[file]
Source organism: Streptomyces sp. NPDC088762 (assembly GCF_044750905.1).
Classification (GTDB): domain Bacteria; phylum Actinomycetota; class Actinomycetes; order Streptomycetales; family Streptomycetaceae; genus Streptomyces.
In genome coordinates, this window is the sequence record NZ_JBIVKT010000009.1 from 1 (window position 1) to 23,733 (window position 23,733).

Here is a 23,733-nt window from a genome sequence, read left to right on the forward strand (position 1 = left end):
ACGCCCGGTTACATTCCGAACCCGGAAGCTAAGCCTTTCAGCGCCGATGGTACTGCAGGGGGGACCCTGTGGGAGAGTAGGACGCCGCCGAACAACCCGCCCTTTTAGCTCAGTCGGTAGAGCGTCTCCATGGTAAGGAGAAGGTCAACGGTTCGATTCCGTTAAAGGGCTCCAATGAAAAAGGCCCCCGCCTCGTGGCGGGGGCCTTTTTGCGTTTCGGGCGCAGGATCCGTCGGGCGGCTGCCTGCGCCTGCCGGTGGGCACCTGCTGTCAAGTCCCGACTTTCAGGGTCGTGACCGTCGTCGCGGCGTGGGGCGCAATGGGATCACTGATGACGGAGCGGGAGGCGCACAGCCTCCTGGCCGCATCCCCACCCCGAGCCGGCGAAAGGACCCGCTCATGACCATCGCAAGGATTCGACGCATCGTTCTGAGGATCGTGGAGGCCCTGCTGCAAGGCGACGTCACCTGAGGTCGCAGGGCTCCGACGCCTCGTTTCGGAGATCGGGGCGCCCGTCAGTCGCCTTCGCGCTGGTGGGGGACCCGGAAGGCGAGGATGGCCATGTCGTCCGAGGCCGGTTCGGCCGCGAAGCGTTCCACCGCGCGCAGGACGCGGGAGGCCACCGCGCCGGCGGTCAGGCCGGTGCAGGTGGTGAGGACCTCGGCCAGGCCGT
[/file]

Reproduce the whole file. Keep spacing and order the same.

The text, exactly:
Source organism: Streptomyces sp. NPDC088762 (assembly GCF_044750905.1).
Classification (GTDB): domain Bacteria; phylum Actinomycetota; class Actinomycetes; order Streptomycetales; family Streptomycetaceae; genus Streptomyces.
In genome coordinates, this window is the sequence record NZ_JBIVKT010000009.1 from 1 (window position 1) to 23,733 (window position 23,733).

Here is a 23,733-nt window from a genome sequence, read left to right on the forward strand (position 1 = left end):
ACGCCCGGTTACATTCCGAACCCGGAAGCTAAGCCTTTCAGCGCCGATGGTACTGCAGGGGGGACCCTGTGGGAGAGTAGGACGCCGCCGAACAACCCGCCCTTTTAGCTCAGTCGGTAGAGCGTCTCCATGGTAAGGAGAAGGTCAACGGTTCGATTCCGTTAAAGGGCTCCAATGAAAAAGGCCCCCGCCTCGTGGCGGGGGCCTTTTTGCGTTTCGGGCGCAGGATCCGTCGGGCGGCTGCCTGCGCCTGCCGGTGGGCACCTGCTGTCAAGTCCCGACTTTCAGGGTCGTGACCGTCGTCGCGGCGTGGGGCGCAATGGGATCACTGATGACGGAGCGGGAGGCGCACAGCCTCCTGGCCGCATCCCCACCCCGAGCCGGCGAAAGGACCCGCTCATGACCATCGCAAGGATTCGACGCATCGTTCTGAGGATCGTGGAGGCCCTGCTGCAAGGCGACGTCACCTGAGGTCGCAGGGCTCCGACGCCTCGTTTCGGAGATCGGGGCGCCCGTCAGTCGCCTTCGCGCTGGTGGGGGACCCGGAAGGCGAGGATGGCCATGTCGTCCGAGGCCGGTTCGGCCGCGAAGCGTTCCACCGCGCGCAGGACGCGGGAGGCCACCGCGCCGGCGGTCAGGCCGGTGCAGGTGGTGAGGACCTCGGCCAGGCCGT